Wednesday, February 4, 2009

Deux décas

The winter that C and I began dating, I decided to buy a toaster oven. We were both living in campus apartments for graduate students. The apartment kitchens came with a range and refrigerator; any other kitchen equipment was up to us. I had brought plates and bowls and utensils and, I think, a hand mixer West with me the year before, when Madame Mère and I had driven from the right to left coasts. Why I decided that I would acquire a toaster oven I no longer remember.

Why isn't important, because I didn't buy one. I didn't buy one because, on the day that C went with me to get one, he stopped in the kitchen appliances aisle, turned to me, and said: Why do you need a toaster oven when I already have one?

Just like Bogie and Bacall, I know. But when we began deciding that we didn't need duplicates of household appliances, that's when we knew, I think, that we were heading towards setting up housekeeping. That was 18 years ago.

We didn't bring the toaster oven (we had replaced it in the meantime with a newer model) to France because, of course, American kitchen appliances don't work in French kitchens. Different electrical current or voltage or, at any rate, a different-looking plug. (In our relationship, I'm then one who knows where the train is going; C's the one who understands how it gets there.) Nor did we bring a coffee pot. We're not big coffee drinkers--C has always abjured hot liquids, and I drink tea all day long. But what we found when we moved here was that we could order a petit déca--a tiny decaf espresso--in a café, or after dinner out, and that we enjoyed sitting over it, enjoyed the whole quiet coffee ritual.

So we started looking at espresso machines. There are about 139 varieties on sale, everything from gorgeous Italian-designed stainless models that do everything but hand you a fresh croissant with your coffee, to lilac plastic machines that take up less space on your (already small) kitchen plan de travail and stick to handing out espresso, neat. Last summer we made several trips to Darty, the French appliance store, to examine various models, and we talked to our friends for recommendations. It was a long process because C likes to make decisions carefully, and because we were espresso machine novices (how many bars? how much pressure? capsules or not, and if so, what kind?), and because the local Darty is 45 minutes away.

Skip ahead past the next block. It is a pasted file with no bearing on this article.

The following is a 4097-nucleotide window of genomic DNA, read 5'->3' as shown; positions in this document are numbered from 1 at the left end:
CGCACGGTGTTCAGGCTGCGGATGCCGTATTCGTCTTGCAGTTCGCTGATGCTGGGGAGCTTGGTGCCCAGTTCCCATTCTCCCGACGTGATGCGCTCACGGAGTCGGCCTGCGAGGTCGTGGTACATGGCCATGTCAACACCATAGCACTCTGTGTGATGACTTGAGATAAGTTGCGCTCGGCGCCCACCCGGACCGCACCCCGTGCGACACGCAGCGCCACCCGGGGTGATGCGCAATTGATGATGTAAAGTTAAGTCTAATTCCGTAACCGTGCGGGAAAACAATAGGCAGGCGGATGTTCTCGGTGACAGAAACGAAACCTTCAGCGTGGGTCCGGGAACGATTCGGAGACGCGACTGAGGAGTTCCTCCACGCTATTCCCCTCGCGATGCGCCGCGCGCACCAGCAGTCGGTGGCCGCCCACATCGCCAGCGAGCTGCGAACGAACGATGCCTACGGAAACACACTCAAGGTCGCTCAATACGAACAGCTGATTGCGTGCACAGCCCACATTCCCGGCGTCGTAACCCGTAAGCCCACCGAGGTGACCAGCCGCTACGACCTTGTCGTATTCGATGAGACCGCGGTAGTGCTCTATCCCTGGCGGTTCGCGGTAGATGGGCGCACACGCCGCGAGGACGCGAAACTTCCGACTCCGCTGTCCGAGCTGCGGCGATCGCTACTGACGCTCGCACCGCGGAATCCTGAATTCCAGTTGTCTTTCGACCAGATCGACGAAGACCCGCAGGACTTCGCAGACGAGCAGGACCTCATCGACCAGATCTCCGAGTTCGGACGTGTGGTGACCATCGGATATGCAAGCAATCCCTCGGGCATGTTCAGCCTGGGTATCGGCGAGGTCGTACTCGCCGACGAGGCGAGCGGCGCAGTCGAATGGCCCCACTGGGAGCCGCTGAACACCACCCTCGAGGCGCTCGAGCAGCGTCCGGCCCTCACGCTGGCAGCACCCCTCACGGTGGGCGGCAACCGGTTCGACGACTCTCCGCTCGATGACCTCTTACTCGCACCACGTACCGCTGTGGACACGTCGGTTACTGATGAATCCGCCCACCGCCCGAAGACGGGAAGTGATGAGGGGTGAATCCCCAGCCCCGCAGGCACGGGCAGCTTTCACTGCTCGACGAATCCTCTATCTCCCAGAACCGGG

The summer turned into early fall while we were still trying to figure out bars and pressure and capsules. Another element began to sidle into our espresso maker conversations: the plug question. None of the machines we had seen would work in an American kitchen. They were all wired (or magicked, as I think of it) for European kitchens. So if we bought a European machine it would be inutile in our Stateside life.

We came over in the summer of 2007, after more than a year's worth of planning and conniving and cajoling. C's contract brought us for two years. The moment we arrived--from the hardship-posting heat of Washington, DC to the lovely dry heat of our hillside, with cool evenings and open windows and no mosquitoes--we learned that several of C's American colleagues had been able easily to extend their two year contract to four or even five years. Et voilà, we thought, and we settled in for the duration. Happily ever after in our village, at least until the girls could finish lycée and go off to university.